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Mass stranding of pilot whales in Tasmania

Over 450 pilot whales have stranded in various locations along a stretch of coastline in a remote part of Tasmania in Australia. Originally it was thought around 270 whales were involved but another group has now been discovered. Around 300 whales are thought to have died in the waters around Macquarie Harbour near Strahan on…

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WDC scientists join call for global action to protect whales and dolphins from extinction

Scientists from Whale and Dolphin Conservation, along with over 250 other experts from 40 countries, have signed on to an open letter calling for action to urgently address the precarious situation of many populations of whales, dolphins and porpoises, (collectively ‘cetaceans’) many of which face extinction threats due to harmful human activity such as incidental…

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Russia to give orcas greater protection

According to reports, Viktoria Abramchenko, the Deputy Prime Minister in Russia responsible for environmental affairs, has announced that transient orcas are going to be added to the country’s Red Data Book of endangered species. In recent years, Russia has allowed a number of wild orcas to be captured for sale to the captivity industry. The…

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Japan’s government agrees to more funding for whale hunts

Japan’s Diet (parliament) has passed a law to help support commercial whaling through increased funding despite the falling demand for meat in the country. The government has said that it will promote the consumption of whale meat in schools as well as financially help the country’s whaling industry in securing hunting ships and crew. This…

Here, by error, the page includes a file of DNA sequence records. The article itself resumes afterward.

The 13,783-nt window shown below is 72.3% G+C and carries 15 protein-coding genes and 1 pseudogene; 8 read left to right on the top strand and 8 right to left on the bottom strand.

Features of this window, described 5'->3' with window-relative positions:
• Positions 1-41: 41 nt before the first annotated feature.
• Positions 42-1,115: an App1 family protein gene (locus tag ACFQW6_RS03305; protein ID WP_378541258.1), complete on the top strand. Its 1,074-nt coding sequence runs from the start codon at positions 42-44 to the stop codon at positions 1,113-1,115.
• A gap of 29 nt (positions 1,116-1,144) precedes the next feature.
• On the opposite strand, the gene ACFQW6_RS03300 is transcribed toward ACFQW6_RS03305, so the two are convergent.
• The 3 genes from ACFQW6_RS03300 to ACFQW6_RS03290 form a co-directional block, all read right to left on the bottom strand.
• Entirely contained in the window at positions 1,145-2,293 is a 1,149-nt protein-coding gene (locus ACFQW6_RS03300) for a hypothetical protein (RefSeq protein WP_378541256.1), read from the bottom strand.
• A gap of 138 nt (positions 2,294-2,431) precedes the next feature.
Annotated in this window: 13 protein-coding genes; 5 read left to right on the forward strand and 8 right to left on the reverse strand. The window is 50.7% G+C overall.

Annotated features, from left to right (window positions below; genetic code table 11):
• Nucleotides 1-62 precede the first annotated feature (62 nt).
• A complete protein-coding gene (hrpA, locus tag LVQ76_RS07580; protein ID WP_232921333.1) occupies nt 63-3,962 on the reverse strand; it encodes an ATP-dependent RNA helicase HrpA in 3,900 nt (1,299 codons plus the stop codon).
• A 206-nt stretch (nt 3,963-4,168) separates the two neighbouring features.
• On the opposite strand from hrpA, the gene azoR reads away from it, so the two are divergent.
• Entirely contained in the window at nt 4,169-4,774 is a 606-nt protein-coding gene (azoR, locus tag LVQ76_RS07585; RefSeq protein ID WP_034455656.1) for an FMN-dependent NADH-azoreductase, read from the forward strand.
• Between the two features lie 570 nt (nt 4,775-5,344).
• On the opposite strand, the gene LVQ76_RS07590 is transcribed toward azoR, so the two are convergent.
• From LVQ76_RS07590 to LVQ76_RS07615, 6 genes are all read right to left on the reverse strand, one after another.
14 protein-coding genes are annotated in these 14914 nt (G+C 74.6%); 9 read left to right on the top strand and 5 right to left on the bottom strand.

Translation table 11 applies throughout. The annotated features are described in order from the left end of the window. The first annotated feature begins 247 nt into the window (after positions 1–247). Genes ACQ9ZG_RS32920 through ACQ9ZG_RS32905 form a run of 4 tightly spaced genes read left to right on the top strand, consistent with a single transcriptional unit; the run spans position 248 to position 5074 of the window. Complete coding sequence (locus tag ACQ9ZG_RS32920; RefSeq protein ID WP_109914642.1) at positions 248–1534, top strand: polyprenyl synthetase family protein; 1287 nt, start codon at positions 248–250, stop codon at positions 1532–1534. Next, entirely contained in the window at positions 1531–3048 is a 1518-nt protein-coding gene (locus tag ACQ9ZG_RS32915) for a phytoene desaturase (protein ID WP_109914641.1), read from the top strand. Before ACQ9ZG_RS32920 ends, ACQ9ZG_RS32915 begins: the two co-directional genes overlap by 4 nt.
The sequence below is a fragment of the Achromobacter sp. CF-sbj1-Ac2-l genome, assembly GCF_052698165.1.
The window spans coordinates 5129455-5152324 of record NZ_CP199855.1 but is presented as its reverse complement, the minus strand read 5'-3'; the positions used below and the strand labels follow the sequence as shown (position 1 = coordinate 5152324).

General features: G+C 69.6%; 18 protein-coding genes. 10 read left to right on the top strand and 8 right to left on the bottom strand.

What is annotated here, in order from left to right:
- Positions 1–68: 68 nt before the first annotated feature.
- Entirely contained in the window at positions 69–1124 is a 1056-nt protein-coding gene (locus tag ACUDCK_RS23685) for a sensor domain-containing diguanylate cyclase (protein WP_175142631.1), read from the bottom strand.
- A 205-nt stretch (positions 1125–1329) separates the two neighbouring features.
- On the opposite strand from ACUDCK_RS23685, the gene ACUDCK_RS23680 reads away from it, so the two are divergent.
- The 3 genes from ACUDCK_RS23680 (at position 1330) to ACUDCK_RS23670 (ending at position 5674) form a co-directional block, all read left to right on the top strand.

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New research shows bottlenose dolphins turn to the right

New research has revealed that dolphins have a dominant right-hand side.  The research shows that bottlenose dolphins appear to have an even stronger right-side bias than humans, discovered through crater feeding observations. Crater feeding is a hunting technique where the dolphins swim close to the ocean floor, use echolocation to find prey, and then use…

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Scientists discover new humpback whale feeding technique

Humpback whales are renowned for the many different ways they catch their prey, such as lunge-feeding, kick-feeding, bubble-netting and many more. However, up-to-now scientists have been unable to work out how the whales might use their five-metre long pectoral flippers to help catch their food. Finally, using aerial observations and photographs, they have been able…

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Japanese whalers kill over 200 whales in commercial hunt

Japanese whalers returned to port today after completing the first commercial hunt since Japan left the International Whaling Commission (IWC) at the end of June. The whalers killed 187 Bryde’s whales, 25 sei whales and 11 minke whales, bringing back a total of around 1,430 tons of whale meat. The Japanese Government announced that it would be leaving the IWC earlier…

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Norway’s whaling future uncertain after survey shows little domestic appetite for whale meat

The future of Norway’s whaling industry appears to be in serious doubt as it struggles to deal with low catch numbers, falling prices for whale meat and declining interest in its products on the domestic market. The head of Norway’s Whalers’ Association, Truls Soløy, described the 2019 whaling season as “particularly disappointing” after a total…

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New beaked whale species discovered in Japan

A new species of beaked whale who lives in the North Pacific has been identified in Japan, according to scientists who have published their discovery in the scientific journal Nature. The whale is thought to possibly be a new member of the Berardius family, which would mean there are now three whales in this group,…

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